This week, with the warm weather upon us, it seemed the perfect time for The Past Present to turn its attentions to Sydney’s spectacular beaches. Sydney is well supplied with beaches, from the famous and crowded, to the hidden places with nobody about. Today, Sydneysiders and visitors alike love to spend a hot day at the beach, yet this is certainly not a new phenomenon. As the photo above, showing a crowded Coogee in the early morning demonstrates.
Most of the population of not only NSW, but of the whole of Australia, live close to the coastline of our vast island home. Thus it is perhaps no surprise that the beach is a huge part of our culture, and a centre of leisure activities. Before European colonisation, and for many thousands of years, Aboriginal and Torres Strait Islander peoples made use of the amazing resource which the beach, and the coastal waters provided.
Early European colonists saw the beach as a similar resource, and many of the early Europeans made a living collecting pears, farming oysters, fishing, sealing and whaling. For these early European colonists, the beach was not a place of leisure, and indeed in 1838 there were even laws which banned daytime bathing on beaches. By the late 19th century, the beach was a place which people picnicked and promenaded, yet still, swimming and surfing, which is today synonymous with beach culture, was a no no. It was not until 1902 that Randwick Council legalised all day bathing at all coastal beaches in their area. A year later, Manly Council also legalised day time bathing, and two years after that, in 1905, Waverley Council followed suit. In 1907 the first volunteer lifesaving clubs were established, and the future of the beach, and its central role in Australian culture was assured.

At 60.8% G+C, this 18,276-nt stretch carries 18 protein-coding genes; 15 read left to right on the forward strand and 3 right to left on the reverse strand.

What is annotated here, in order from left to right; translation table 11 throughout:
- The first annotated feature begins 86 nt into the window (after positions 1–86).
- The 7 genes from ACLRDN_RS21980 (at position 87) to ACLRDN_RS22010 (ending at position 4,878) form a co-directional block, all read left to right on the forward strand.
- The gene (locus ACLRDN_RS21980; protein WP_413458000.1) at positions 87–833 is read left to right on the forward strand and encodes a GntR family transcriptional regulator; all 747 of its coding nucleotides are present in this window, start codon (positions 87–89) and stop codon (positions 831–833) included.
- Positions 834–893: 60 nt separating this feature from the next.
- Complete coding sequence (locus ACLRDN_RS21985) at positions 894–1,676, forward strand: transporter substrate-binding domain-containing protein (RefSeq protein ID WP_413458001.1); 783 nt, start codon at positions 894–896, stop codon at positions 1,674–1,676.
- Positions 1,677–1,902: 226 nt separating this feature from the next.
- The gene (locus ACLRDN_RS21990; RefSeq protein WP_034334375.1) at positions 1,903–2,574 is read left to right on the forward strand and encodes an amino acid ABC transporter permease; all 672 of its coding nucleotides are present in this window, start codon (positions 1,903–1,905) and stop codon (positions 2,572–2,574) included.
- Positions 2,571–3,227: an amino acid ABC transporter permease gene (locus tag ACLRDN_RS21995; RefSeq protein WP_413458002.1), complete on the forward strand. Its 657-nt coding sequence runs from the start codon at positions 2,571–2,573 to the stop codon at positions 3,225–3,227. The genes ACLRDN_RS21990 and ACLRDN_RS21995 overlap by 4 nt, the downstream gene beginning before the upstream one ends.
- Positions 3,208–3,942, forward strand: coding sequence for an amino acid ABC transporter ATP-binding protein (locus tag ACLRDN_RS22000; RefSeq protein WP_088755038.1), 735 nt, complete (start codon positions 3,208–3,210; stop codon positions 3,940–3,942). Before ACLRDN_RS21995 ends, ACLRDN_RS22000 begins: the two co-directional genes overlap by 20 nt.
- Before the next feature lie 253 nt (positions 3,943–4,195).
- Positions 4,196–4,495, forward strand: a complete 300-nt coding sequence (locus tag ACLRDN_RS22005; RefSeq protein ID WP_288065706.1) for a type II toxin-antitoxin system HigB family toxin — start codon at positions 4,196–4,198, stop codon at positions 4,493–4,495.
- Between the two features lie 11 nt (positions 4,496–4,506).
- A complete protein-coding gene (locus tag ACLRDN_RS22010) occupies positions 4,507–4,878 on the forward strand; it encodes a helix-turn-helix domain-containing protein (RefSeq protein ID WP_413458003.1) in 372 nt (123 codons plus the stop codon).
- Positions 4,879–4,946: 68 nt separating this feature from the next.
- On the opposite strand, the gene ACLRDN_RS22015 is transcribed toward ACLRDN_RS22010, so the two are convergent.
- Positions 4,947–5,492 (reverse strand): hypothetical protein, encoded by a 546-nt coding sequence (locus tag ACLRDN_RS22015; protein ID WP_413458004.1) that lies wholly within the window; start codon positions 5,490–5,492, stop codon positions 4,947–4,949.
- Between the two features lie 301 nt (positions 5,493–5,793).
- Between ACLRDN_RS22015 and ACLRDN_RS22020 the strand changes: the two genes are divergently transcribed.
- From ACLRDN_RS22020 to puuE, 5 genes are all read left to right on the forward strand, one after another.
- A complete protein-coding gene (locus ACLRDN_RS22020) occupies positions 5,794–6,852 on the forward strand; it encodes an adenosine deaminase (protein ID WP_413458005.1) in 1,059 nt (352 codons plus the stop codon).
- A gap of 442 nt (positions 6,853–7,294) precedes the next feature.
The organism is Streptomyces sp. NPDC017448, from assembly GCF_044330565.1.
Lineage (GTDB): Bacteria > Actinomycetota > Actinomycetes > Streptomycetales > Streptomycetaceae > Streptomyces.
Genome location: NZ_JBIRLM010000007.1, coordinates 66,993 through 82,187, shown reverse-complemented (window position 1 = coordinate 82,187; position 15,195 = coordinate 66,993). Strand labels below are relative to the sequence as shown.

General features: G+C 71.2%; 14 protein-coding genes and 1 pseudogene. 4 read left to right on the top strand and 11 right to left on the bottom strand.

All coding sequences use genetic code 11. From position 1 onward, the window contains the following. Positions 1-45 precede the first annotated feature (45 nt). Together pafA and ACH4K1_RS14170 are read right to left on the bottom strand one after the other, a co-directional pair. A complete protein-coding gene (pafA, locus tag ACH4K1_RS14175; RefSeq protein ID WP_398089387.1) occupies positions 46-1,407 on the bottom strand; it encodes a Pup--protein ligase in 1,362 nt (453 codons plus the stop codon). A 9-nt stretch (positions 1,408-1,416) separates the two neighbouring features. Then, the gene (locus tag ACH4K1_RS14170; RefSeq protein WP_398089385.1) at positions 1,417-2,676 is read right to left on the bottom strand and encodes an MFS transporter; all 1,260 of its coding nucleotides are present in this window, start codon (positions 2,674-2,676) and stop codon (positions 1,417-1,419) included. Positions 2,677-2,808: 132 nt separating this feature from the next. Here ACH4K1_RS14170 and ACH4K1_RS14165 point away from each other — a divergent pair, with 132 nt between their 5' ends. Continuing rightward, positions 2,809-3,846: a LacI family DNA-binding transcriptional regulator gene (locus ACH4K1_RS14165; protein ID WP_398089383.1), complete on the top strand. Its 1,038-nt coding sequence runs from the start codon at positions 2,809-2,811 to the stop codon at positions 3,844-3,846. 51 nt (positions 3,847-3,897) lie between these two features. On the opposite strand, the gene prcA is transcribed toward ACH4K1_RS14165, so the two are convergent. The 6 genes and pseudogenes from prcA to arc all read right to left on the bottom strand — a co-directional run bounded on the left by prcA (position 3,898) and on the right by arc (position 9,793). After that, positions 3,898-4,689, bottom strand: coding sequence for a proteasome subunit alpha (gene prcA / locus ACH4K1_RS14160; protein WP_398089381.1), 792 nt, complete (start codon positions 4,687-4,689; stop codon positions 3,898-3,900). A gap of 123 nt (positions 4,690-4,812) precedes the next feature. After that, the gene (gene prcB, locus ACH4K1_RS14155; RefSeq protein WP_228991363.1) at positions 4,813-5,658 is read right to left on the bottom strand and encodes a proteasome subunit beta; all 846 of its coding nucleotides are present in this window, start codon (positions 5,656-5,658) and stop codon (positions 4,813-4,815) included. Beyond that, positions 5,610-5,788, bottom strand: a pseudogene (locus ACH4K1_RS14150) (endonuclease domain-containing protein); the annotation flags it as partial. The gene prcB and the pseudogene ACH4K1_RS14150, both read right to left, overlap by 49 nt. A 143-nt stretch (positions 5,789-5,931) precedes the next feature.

The Carrington Hospital in Camden

Carrington Dispensary

Today, when we think of hospital, we tend to think of modern organisations, which have been established in the not too distant past. If asked to think of an historic hospital, most might think of the Sydney Hospital and Sydney Eye Hospital, yet there are others with similarly amazing and indeed important history. The Carrington Hospital at Camden, whose dispensary is pictured in the circa 1920 postcard above, is just one example.

Carrington Hospital was a very important part of Australia’s medical history. The hospital was known as The Carrington Centenary Hospital For Convalescents and was the first major medical facility built for convalescents in the entirety of the NSW colony. The hospital, provided care for patients rehabilitating from illness or injury, and although only officially opened in 1890, was built in commemoration of the centenary of the colony, which fell in 1888.

The hospital was named after the Governor who was serving the colony during these celebrations, Lord Carrington, yet its very existence was owed to a different man entirely. To celebrate the centenary, a Mr William Henry Palings, who owned a successful music store (Palings Music Store) gifted his farm, known as Grasmere, along with 10,000 pounds to the people of NSW. The land was used to build the hospital and funding came not just from Palings himself, but from the Public and New South Wales Government, who equalled the 10,000 pounds which had already been donated. Carrington Hospital was designed by H. C. Kent and built by P. Graham and at the time was a state of the art hospital, and indeed contributed greatly to improved techniques of hospital ventilation. Today the hospital remains in use as a nursing home.